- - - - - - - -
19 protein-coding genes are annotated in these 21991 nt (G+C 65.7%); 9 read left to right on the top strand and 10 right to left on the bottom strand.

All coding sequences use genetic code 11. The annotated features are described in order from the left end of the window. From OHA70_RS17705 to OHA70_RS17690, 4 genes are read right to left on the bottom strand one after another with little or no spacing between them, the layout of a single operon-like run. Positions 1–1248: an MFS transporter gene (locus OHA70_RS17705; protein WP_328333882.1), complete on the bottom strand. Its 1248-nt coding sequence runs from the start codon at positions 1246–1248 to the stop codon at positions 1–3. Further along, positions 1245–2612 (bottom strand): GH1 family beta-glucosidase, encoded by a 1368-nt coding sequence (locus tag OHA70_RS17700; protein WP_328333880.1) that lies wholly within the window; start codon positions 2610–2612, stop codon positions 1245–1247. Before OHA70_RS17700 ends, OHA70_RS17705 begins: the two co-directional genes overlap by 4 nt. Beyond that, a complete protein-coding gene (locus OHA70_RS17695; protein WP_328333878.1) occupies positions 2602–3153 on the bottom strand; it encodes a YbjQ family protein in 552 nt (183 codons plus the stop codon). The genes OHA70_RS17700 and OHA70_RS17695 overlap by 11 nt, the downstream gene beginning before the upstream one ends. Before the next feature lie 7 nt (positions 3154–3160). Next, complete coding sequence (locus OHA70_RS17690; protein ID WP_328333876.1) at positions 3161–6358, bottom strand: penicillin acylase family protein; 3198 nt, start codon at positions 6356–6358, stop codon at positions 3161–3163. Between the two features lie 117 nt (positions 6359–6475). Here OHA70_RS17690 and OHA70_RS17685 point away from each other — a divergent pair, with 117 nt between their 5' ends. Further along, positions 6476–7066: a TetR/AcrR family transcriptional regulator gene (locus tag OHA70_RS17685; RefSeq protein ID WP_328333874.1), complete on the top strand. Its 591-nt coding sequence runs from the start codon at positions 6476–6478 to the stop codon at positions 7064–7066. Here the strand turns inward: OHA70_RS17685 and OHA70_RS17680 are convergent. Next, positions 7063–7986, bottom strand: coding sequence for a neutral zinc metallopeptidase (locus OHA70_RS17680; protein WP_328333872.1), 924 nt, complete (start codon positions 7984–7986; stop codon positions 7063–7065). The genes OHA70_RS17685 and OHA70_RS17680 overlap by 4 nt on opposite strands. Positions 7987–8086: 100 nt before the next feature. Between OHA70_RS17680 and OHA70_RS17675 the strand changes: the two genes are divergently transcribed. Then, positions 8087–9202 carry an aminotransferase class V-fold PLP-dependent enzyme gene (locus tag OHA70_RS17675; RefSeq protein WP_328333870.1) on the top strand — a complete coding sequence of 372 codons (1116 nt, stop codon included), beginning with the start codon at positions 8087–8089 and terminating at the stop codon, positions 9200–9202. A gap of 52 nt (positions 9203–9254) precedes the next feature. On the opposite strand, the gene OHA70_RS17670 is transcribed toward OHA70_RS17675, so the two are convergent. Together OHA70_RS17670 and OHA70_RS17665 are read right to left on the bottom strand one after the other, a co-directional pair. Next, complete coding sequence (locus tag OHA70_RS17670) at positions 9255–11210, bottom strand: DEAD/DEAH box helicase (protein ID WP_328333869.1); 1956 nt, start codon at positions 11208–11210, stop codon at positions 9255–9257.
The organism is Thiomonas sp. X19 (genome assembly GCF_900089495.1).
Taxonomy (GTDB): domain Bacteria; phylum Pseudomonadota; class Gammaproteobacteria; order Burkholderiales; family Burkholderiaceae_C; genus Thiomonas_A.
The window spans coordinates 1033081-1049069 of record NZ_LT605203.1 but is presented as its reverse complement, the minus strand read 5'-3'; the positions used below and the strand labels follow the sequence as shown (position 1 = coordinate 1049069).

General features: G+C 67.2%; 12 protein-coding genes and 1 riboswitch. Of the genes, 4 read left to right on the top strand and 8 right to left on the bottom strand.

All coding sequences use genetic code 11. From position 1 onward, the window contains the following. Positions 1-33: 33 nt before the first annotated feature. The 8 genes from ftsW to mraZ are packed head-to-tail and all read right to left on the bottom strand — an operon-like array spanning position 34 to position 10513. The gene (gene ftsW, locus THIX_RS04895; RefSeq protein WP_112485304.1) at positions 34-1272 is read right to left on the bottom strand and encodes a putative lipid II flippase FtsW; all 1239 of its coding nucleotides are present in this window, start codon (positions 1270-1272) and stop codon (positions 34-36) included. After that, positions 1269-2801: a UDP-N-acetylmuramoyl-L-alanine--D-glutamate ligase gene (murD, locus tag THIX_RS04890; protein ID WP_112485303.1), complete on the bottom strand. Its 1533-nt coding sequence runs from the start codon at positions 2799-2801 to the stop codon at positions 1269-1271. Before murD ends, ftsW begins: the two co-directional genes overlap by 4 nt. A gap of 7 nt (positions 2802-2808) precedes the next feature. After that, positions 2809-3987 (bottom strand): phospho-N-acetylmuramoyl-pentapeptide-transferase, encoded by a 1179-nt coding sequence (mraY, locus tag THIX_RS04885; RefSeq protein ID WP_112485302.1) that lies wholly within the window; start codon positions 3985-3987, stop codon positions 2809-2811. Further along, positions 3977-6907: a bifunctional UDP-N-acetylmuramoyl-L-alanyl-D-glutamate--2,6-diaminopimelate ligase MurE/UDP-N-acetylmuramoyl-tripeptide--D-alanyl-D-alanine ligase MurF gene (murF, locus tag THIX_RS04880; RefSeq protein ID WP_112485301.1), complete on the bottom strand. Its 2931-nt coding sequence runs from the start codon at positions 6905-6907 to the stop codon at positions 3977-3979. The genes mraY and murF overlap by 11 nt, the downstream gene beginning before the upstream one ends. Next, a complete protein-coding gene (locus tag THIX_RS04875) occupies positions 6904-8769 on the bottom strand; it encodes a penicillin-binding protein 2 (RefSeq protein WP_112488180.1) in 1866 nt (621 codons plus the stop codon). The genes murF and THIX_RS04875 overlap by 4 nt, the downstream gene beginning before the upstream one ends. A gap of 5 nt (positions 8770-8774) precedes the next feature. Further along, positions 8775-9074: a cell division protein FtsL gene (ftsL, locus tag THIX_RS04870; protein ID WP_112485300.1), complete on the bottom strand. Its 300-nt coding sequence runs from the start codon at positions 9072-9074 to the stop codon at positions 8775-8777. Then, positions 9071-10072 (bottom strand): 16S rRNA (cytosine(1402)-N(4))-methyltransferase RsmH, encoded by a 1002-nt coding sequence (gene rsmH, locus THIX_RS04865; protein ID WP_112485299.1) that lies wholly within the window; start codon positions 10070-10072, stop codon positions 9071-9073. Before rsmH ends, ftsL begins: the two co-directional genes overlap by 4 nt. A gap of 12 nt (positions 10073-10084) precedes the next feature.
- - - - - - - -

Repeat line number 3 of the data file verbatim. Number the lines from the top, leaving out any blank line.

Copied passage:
The organism is Thiomonas sp. X19 (genome assembly GCF_900089495.1).